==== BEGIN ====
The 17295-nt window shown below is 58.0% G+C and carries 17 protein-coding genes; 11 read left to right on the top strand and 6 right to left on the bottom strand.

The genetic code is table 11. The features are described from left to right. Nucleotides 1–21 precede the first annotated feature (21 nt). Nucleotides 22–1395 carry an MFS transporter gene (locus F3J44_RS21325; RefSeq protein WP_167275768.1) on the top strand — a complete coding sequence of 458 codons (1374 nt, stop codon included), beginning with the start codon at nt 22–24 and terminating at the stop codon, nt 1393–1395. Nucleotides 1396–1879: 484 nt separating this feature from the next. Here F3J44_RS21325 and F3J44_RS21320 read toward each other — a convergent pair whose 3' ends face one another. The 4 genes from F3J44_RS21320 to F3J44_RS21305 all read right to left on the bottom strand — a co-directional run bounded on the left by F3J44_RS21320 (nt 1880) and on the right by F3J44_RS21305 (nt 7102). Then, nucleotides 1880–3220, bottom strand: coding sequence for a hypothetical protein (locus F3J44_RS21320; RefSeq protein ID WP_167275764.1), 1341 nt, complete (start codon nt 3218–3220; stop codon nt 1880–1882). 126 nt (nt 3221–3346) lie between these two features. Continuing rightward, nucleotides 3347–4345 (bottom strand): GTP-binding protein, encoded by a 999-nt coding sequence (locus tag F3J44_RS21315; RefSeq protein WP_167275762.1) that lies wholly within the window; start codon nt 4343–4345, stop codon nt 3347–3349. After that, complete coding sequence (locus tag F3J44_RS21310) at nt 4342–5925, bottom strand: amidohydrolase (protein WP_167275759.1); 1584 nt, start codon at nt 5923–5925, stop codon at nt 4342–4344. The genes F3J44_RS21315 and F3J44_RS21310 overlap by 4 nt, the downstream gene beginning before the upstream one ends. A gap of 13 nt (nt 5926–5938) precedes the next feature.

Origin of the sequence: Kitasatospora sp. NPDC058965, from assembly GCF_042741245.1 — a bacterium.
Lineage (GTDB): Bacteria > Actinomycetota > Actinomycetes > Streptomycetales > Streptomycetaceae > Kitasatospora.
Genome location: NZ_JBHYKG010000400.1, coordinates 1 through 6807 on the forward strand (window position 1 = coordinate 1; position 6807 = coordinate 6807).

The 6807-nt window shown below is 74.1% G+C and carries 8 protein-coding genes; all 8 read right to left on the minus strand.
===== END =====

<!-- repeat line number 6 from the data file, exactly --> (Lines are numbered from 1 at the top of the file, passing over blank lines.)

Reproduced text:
The 6807-nt window shown below is 74.1% G+C and carries 8 protein-coding genes; all 8 read right to left on the minus strand.